Figure 3-12.Cast-iron soil pipe closet bends.
past an obstruction, such as a part of the building. The
1/8 bend offset gives a smoother transition than the
regular one. Fittings for no-hub cast-iron pipe are
identical to the others, except there are no hubs.
JOINING.Various methods are used in joining
pipe. This means that you must know the procedure to
make various types of joints required for the kind of
pipe to be joined. Lead and oakum joints, oakum and
lead-wool joints, compression joints, and no-hub
joints are means for connecting pipes. Figure 3-14
shows these types of joints; however, if oakum is not
available, cotton braid or jute can be used as a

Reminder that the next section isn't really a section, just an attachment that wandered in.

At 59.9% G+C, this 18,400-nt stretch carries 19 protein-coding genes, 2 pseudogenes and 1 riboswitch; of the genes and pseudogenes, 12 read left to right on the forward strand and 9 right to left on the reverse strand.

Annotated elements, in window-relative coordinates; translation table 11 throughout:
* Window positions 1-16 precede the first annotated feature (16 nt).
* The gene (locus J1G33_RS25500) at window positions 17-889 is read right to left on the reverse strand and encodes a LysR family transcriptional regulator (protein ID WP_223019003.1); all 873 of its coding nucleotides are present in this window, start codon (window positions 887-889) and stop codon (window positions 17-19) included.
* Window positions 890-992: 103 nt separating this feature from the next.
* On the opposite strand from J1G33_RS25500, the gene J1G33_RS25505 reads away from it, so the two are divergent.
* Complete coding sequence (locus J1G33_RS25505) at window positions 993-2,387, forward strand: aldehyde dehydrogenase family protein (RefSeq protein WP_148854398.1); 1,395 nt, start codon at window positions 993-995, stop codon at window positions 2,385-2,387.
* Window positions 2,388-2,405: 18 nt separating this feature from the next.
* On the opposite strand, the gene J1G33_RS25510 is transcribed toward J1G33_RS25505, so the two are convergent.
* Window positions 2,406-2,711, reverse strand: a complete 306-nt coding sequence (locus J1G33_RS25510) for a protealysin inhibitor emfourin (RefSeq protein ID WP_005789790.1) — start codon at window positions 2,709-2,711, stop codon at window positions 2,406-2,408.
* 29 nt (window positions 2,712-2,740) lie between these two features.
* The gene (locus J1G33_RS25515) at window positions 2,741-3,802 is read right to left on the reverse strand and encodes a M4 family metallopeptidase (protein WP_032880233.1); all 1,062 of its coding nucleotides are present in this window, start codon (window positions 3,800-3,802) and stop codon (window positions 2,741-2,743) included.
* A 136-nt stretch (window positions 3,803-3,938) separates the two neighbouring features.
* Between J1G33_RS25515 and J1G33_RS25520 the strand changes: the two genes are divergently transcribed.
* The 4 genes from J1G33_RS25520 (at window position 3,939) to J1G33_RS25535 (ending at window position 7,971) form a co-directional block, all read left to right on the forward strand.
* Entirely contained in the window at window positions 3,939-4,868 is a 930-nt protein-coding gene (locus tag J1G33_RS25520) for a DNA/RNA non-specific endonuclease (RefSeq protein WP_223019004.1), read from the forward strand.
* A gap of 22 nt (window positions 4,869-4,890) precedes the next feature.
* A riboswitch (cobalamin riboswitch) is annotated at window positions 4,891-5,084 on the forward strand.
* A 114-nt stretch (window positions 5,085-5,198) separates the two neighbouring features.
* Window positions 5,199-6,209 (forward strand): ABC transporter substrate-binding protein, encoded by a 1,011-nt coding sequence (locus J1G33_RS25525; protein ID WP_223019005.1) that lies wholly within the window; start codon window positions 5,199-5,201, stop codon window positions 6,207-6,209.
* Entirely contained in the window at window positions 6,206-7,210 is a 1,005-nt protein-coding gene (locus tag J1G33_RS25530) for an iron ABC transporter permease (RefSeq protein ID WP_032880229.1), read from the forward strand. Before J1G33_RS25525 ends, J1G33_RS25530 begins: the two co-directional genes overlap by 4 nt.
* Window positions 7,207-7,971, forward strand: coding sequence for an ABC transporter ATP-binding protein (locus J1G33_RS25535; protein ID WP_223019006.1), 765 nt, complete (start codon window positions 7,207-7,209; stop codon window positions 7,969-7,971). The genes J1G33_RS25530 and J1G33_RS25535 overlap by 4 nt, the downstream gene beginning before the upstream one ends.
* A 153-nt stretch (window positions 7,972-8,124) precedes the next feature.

substitute. Oakum is made of hemp or jute fibers,
impregnated with a bituminous compound and loosely
twisted or spun into rope or yarn.
In making caulked joints, you need various types
of equipment. Because of the importance of this
equipment, the common types of caulking equipment
and safety procedures to be observed when making
caulked joints are discussed.
Figure 3-14.Various joints used to connect CISP and
Equipment frequently used in making caulked
joints in cast-iron soil pipe includes the melting
furnace, melting pot, and plumbers ladle. These
components are shown in figure 3-15. The melting
furnace is a portable gas-burning furnace used to melt
lead. The melting pot is made of cast iron and contains
the lead while it is being melted on the furnace. The
ladle, also made of cast iron, is used to spoon up the
molten lead and carry it to the joint to be poured.
Several types of melting furnaces are available.
Follow the manufacturers instructions when you are
operating a particular type. The general procedure
below is for operating a MAPP-gas burning melting